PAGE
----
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FROM THE FIELD: M&V — How To Do It Right


Lyn Gomes, PE, CCP, LEED AP, CLCATT
kW Engineering

I did a post-occupancy site visit for a job where the M&V component wasn’t designed very well. Our design review comments were not included and it wasn’t coordinated between disciplines. As a result, the problems never got fixed and still plague the project – over a year later. (another lesson learned: unresolved problems in design never go away; the responsibility for fixing them just gets passed along.)

Here are tips for making sure M&V is done right on your next job:

Make sure MEP drawings show all the metering points

  • The ones that were missed ended up being change orders (over $10k worth!)

Create a network diagram

  • This is a must where there are multiple control systems. The diagram was needed to describe the integration scope between the electrical and HVAC systems.

Specify integration

  • This never was done for the electrical meters. As a result, the electrical metering system is standalone and is gathering dust in the electrical room. The data must be manually downloaded, so you know that’s never going to get done

Identify outputs and protocols

  • The electrical metering system spoke Modbus and was on its own platform. HVAC spoke BACnet and was on its own network. Identifying this beforehand would have clued the engineers that they needed scope and equipment to have the two systems work together. To fix would be another $10k change order.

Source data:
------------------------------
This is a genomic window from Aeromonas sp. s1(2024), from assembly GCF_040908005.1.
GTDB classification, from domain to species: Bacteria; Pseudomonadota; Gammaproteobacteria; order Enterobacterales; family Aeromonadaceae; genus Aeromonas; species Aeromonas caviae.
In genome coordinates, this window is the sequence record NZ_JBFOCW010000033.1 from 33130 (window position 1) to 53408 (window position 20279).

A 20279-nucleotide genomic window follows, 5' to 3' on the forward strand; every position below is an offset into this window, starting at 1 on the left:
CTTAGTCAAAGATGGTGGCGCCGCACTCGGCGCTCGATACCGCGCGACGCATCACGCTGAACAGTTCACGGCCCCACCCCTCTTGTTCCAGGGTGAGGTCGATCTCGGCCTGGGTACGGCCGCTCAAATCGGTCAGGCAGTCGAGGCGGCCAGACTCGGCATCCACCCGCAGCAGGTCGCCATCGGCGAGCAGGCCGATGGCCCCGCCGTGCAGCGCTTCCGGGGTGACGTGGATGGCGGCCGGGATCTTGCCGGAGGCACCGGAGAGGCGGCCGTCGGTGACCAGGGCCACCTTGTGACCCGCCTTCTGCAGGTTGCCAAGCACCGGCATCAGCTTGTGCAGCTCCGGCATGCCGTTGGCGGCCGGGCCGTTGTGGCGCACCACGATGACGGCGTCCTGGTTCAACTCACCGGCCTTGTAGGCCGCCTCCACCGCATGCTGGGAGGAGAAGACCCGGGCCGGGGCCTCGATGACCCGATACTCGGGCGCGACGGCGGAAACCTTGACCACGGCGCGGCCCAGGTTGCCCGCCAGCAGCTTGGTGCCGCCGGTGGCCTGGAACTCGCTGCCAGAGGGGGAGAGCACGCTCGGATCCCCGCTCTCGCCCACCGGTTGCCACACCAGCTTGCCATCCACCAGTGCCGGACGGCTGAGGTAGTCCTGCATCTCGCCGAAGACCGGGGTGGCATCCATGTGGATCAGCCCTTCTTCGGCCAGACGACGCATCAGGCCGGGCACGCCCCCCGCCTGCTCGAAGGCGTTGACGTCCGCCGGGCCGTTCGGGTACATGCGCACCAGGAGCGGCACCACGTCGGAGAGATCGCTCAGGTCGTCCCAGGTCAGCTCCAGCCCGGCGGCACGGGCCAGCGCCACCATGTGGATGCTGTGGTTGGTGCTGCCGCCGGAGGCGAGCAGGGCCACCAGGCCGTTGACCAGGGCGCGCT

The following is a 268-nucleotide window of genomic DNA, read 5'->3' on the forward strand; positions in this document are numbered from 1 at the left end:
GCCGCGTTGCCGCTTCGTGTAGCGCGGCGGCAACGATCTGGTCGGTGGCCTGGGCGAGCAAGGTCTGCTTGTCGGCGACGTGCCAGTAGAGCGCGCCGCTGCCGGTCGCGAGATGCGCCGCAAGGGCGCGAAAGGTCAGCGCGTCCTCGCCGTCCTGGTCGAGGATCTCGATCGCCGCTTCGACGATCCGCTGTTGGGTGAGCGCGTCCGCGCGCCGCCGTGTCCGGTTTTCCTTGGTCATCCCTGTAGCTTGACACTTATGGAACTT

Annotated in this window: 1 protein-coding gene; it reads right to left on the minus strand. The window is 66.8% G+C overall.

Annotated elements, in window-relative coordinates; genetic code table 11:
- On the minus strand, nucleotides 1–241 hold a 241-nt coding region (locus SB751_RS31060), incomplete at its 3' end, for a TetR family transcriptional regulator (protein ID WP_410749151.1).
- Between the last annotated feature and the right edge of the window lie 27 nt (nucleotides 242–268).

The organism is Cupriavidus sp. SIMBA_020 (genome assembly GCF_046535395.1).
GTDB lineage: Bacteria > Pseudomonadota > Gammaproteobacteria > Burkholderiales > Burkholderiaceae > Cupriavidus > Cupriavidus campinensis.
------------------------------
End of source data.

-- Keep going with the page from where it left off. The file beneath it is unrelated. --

• Similar issue with the water meters. Most water meters use a pulse protocol (read more about it here). The meter for this project had a digital protocol.

Include communication wiring and any other equipment/gateways/ repeaters/etc. that need to be installed (see above)

Provide details for how the instruments will be installed.

  • The water meters were installed 6’ below grade in a single-width meter box (1’ x 1.5’ x 6’ deep). It was not possible to modify them, much less read them.
  • dP sensors were installed 6’ AFF, making reading the instrument impossible without a ladder.

Don’t ignore metering:

  • Ask about it at bidding
  • Include it in design review (and don’t forget the M&V plan)
  • Make it a part of your controls integration meeting

The instrument and inputs to the BMS must be functionally tested if the Owner hopes to make use of the data. Forewarned is forearmed!

 

 

  1. Ben Burgoyne
    Reply

    Thanks for sharing. In my experience, metering often seems to be one the last after-thoughts – and the topic is a prime example of significant money that can be saved easily by addressing in the design stage. Thinking with the end in mind, I find it helpful to continually ask the project team “in the end, how is the user going to access this data?”

    • Lyn Gomes (author)
      Reply

      Yes, you’re absolutely right!! Unfortunately, when it is a LEED requirement, that question never gets asked

  2. Timothy Heinrich
    Reply

    The points made are spot on and must be pushed at the Engineer/Construction Team.
    If we hadn’t had a BCxA certified Commissioning Agent through CMTA on our HCPSS NetZero ASHRAE Cat II – 1st Place Technology Award for Wilde Lake MS, the metering would have been missed, as we all focused on Resolving immense BAS Contractor Problems, while our CxA never took his eye off the prize by making sure that the Electrical Contractor provided working Lighting Controls, A Jace to translate the ModBus to BACnet and finally to making sure the Kiosk actually read the correct values within 1% accuracy of our Electricity providers readings.
    Without the Collaboration of CxA, Engineer, Construction Manager, Owner & Contractors (Mechanical brought in another acceptable BAS Vendor who got it done right), we certainly would never achieved a 13.8 EUI, when Design was for 22 EUI.
    It still blows my mind what will be accomplished next by BCxA Commissioning Agents!

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